Parking, or lack thereof, dominates public hearing on planned downtown development
The planned Ciminelli Real Estate development at 201 Ellicott in downtown Buffalo may call for 201 apartments of affordable housing, but most of the talk before the city Zoning Board of Appeals Wednesday revolved around parking.
The project requires a long list of zoning variances. The zoning board held a public hearing on them Wednesday, but can't vote on them for a month.
On Monday, the project is before the city Planning Board in the complicated process of getting a development legally ready to be built. This is even more complicated because it is being treated as two buildings: the actual housing structure and the corner lot building where the planned Braymiller Market would go if all of this is approved.
"This is what you see in cities much larger and much smaller than Buffalo. It's where the future is going," Davison said. "The future is electric cars and ride sharing and public commuting and public transportation and Buffalo has an opportunity here for a great project that's going to bring a fresh food market, downtown, that we sorely need. It's going to bring affordable housing that we sorely need and the project also has to be economically sustainable," said project spokesman Matt Davison.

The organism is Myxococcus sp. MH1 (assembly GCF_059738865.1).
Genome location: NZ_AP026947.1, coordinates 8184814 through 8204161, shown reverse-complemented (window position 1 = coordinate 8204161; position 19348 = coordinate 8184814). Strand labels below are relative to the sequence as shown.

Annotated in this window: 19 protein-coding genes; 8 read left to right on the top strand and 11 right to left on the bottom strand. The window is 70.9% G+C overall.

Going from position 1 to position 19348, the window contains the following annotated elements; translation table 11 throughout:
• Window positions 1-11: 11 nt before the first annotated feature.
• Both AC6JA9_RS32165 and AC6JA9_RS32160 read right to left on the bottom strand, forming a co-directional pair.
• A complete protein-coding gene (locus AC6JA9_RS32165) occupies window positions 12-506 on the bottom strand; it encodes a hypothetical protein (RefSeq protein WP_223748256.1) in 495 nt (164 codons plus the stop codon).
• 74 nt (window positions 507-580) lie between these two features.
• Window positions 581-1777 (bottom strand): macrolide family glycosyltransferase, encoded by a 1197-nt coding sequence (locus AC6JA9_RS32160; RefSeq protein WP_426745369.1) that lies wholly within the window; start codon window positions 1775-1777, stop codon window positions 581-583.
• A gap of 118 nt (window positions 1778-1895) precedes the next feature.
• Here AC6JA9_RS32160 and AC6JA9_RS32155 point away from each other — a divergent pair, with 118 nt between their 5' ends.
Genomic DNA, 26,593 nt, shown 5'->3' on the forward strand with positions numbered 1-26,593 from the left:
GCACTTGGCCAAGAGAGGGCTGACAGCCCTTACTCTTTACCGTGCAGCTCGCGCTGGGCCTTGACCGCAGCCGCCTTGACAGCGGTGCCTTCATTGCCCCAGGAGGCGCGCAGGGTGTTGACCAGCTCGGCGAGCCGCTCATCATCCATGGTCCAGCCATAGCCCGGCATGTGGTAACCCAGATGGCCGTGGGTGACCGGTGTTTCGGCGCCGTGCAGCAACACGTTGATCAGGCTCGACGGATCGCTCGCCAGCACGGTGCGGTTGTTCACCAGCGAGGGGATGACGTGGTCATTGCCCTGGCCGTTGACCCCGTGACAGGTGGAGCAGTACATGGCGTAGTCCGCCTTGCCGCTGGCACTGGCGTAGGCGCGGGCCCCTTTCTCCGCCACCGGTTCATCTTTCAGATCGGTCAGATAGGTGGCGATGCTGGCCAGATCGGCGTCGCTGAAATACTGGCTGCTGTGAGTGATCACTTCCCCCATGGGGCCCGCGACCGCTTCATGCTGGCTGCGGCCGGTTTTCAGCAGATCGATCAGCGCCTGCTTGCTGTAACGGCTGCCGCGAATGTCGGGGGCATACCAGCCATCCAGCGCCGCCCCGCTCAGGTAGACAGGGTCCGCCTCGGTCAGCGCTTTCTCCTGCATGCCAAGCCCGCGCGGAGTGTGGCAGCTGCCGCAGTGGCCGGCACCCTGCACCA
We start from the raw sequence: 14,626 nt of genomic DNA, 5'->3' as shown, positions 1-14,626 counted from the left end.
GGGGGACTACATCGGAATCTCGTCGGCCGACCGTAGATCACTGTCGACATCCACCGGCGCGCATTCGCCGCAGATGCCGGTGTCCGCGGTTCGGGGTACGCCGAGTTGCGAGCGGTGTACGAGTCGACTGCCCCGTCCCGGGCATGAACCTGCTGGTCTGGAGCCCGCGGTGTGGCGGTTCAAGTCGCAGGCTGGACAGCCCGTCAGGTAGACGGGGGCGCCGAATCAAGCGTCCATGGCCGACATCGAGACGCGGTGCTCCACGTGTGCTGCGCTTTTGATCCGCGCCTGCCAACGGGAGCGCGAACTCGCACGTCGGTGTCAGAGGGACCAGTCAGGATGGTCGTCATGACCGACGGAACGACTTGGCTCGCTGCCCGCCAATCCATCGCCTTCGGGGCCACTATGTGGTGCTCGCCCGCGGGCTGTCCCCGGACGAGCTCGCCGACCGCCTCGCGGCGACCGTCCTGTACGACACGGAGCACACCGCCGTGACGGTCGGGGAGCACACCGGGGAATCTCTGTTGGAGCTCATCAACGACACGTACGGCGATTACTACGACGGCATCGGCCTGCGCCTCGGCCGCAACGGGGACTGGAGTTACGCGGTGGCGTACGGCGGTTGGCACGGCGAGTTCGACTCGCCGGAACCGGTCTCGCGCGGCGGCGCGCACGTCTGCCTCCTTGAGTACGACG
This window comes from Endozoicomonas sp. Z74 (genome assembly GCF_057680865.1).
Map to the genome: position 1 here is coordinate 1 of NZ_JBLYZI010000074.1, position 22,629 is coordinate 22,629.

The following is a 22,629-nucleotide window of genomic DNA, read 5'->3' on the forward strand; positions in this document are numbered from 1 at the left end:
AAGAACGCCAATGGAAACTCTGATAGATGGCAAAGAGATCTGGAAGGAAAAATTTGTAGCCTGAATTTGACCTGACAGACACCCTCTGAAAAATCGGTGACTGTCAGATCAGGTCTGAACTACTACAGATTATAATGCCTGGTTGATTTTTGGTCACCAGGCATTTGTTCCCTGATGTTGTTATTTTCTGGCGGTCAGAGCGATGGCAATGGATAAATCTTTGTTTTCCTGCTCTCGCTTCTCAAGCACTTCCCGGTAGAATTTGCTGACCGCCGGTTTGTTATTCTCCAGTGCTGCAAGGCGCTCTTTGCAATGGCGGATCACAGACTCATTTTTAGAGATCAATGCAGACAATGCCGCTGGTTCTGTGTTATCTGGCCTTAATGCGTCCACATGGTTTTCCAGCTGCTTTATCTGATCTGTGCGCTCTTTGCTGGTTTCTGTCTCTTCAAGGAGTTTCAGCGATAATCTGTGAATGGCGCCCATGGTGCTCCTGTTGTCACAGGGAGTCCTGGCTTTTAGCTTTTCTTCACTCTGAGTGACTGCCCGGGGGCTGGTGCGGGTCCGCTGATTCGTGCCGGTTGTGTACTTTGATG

Ciminelli is building this project as a transit-oriented development using Uber, Metro Rail, Metro Bus and bicycles. What it does not have is parking. The city Green Code does not have mandatory parking requirements, as did old zoning rules. The hearing was dominated by strong words over the project replacing nearly 400 parking spaces in a surface lot.
Developer Carl Paladino blasted the plan as just a way for developer Paul Ciminelli to improve demand for his network of downtown parking lots.
"The developer of this site, Paul Ciminelli, is the largest parking operator in downtown Buffalo. AllPro is owned by Paul Ciminelli. And what is Paul Ciminelli doing when he's taking city inventory off the market? It's allowing him to raise his rates in his facilities," Paladino said. "This thing stinks to high heaven."
City officials said there is plenty of parking, while architect and developer Steve Carmina said he is moving most of his staff from near Genesee and Main streets into the Harborcenter because it has hundreds of cheap parking spaces available.
"I am about to move my staff, who are now in three different locations: here in Mohawk, in the Augspurger and in open lots, as well, 34 employees downtown," Carmina said. "I'm about to move a chunk of those down to the Harborcenter because out of the 700 spaces there, 500 are available during the day, at $20 a month, and there are spaces available in Cobblestone as well."